Frequently Asked Questions
Have more questions? Ask away! We’re always willing to answer any questions you might have.
Where are you located?
Note: We are inside the Coreworks Fitness Studio. Have a seat in their lobby and we will be with you soon.
What is the osteopathic approach?
The osteopathic approach is a treatment philosophy that essentially believes that everything in the body is connected, and that the body has a powerful potential to heal from within if the appropriate areas of restriction are mobilized. Another key concept is that better movement of the tissues in the body means better physiological health of those tissues- whether it’s a joint, a nerve, a blood vessel, or even an organ. The belief is that by normalizing and balancing tissue tensions, there are positive effects one’s discomfort, energy, and overall well-being.
There might be suspicions of key restricted areas in the body based on the person’s pain, history, or quality of movement, but in osteopathic manual therapy, the body tells the practitioner where to work. It’s about palpating the tissues of the body to find the most significant areas of restriction, and directing the attention there, even if it seems unrelated at the time. One could say that it’s trusting the inner wisdom of the body to tell us what it needs- and it very often reveals the hidden root of the problem. Again, it’s all connected!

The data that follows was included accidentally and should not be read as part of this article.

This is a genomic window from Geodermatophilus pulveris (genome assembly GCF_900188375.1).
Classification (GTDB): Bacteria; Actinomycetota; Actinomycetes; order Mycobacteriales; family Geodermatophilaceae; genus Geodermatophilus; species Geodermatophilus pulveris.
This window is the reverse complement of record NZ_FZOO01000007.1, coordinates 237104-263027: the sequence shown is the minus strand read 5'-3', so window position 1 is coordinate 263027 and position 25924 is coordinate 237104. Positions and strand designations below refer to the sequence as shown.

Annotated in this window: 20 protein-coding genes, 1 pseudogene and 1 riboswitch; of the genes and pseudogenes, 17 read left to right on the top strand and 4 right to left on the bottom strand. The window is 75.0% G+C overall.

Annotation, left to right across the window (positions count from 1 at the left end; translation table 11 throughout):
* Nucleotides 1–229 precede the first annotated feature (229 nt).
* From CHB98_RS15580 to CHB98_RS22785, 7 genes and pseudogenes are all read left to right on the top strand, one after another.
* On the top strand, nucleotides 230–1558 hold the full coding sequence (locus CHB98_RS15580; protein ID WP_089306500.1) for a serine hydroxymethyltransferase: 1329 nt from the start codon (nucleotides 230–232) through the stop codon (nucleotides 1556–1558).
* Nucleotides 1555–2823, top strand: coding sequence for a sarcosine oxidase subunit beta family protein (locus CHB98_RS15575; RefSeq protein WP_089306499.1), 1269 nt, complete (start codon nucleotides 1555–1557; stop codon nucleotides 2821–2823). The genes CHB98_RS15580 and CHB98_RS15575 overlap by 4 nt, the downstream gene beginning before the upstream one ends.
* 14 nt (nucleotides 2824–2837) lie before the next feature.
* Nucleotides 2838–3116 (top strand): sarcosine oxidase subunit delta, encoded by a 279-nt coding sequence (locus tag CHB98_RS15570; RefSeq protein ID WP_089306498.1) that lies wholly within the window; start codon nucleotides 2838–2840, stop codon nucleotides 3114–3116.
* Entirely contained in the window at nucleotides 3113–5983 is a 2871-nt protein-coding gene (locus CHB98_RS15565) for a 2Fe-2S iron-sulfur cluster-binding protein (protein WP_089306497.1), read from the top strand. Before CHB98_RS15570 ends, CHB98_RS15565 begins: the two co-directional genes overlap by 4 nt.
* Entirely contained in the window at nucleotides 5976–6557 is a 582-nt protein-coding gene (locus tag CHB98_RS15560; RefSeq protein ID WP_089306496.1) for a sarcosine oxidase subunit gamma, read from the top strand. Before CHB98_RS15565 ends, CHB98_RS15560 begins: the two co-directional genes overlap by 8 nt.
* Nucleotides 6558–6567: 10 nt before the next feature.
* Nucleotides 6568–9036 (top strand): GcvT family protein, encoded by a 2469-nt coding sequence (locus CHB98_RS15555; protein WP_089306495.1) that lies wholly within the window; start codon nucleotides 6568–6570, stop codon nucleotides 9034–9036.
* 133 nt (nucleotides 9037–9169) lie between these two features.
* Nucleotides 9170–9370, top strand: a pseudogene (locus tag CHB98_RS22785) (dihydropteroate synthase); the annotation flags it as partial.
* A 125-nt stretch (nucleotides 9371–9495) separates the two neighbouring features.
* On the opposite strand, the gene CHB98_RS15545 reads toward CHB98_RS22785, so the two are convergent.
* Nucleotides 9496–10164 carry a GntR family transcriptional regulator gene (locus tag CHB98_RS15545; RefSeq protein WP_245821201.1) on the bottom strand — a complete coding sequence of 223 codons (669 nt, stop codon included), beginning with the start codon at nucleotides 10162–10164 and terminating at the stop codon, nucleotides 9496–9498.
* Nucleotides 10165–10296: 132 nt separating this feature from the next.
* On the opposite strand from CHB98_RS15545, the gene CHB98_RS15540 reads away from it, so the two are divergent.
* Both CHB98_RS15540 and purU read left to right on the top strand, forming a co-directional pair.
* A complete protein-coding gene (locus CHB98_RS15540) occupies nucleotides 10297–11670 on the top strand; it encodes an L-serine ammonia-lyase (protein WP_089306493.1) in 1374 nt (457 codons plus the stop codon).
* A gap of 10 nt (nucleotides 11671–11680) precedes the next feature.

Do you take my insurance?
We are an out-of-network provider and do not accept payment from insurance. However, if you have “out of network benefits” with your insurance, you can get reimbursed. A good rule of thumb for us has been that 60% of patients get at least 60% of their money back per visit. We are happy to provide you a receipt of our services to submit to your insurance company, and have a good list of questions to ask when you call.
We are happy to work alongside other practitioners in your journey, including in-network physical therapists. Our specialty is in manual therapy and bodywork, and working with other practitioners who bring different strengths to the table is great. We value that collaboration.
We do accept Motor Vehicle Accident (PIP) claims and Workers Compensation on a case-by-case basis.
What is manual therapy?
Manual therapy is the hands-on treatment of the body, by a skilled practitioner. It is more than a simple massage or stretch; the focus is on finding and releasing very specific and subtle tensions in the body to promote better function, balance, and mobility. All tissues are fair game: fascia, nerves, and even the organs in our abdominal cavity. This helps us feel better on a physical and physiological level, but also mentally and emotionally. It can be a truly holistic intervention for the body, mind, and spirit.